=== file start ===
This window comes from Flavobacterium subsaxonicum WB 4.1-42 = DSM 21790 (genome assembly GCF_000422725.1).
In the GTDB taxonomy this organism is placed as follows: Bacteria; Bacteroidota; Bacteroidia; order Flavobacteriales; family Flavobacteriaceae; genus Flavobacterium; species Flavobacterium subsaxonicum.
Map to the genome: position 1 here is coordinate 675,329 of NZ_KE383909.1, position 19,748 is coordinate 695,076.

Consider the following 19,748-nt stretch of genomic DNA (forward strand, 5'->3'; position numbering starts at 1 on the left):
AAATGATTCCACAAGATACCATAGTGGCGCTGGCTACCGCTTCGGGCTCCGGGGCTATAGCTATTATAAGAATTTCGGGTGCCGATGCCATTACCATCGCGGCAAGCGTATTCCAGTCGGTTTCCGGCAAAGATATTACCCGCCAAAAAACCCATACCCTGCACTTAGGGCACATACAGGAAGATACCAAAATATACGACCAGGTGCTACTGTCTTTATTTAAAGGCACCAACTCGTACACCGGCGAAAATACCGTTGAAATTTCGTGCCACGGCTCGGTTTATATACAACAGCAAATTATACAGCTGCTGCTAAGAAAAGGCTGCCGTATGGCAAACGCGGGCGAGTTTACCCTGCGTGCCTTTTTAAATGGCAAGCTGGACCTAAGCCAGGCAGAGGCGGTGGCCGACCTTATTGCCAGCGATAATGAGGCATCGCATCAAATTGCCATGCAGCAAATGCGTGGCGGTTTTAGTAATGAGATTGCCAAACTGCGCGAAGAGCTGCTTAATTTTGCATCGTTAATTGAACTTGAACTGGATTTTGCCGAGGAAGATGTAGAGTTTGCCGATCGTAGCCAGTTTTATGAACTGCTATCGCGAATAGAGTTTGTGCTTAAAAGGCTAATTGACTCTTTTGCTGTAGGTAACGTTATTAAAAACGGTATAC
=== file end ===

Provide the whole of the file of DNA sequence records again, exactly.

This window comes from Flavobacterium subsaxonicum WB 4.1-42 = DSM 21790 (genome assembly GCF_000422725.1).
In the GTDB taxonomy this organism is placed as follows: Bacteria; Bacteroidota; Bacteroidia; order Flavobacteriales; family Flavobacteriaceae; genus Flavobacterium; species Flavobacterium subsaxonicum.
Map to the genome: position 1 here is coordinate 675,329 of NZ_KE383909.1, position 19,748 is coordinate 695,076.

Consider the following 19,748-nt stretch of genomic DNA (forward strand, 5'->3'; position numbering starts at 1 on the left):
AAATGATTCCACAAGATACCATAGTGGCGCTGGCTACCGCTTCGGGCTCCGGGGCTATAGCTATTATAAGAATTTCGGGTGCCGATGCCATTACCATCGCGGCAAGCGTATTCCAGTCGGTTTCCGGCAAAGATATTACCCGCCAAAAAACCCATACCCTGCACTTAGGGCACATACAGGAAGATACCAAAATATACGACCAGGTGCTACTGTCTTTATTTAAAGGCACCAACTCGTACACCGGCGAAAATACCGTTGAAATTTCGTGCCACGGCTCGGTTTATATACAACAGCAAATTATACAGCTGCTGCTAAGAAAAGGCTGCCGTATGGCAAACGCGGGCGAGTTTACCCTGCGTGCCTTTTTAAATGGCAAGCTGGACCTAAGCCAGGCAGAGGCGGTGGCCGACCTTATTGCCAGCGATAATGAGGCATCGCATCAAATTGCCATGCAGCAAATGCGTGGCGGTTTTAGTAATGAGATTGCCAAACTGCGCGAAGAGCTGCTTAATTTTGCATCGTTAATTGAACTTGAACTGGATTTTGCCGAGGAAGATGTAGAGTTTGCCGATCGTAGCCAGTTTTATGAACTGCTATCGCGAATAGAGTTTGTGCTTAAAAGGCTAATTGACTCTTTTGCTGTAGGTAACGTTATTAAAAACGGTATAC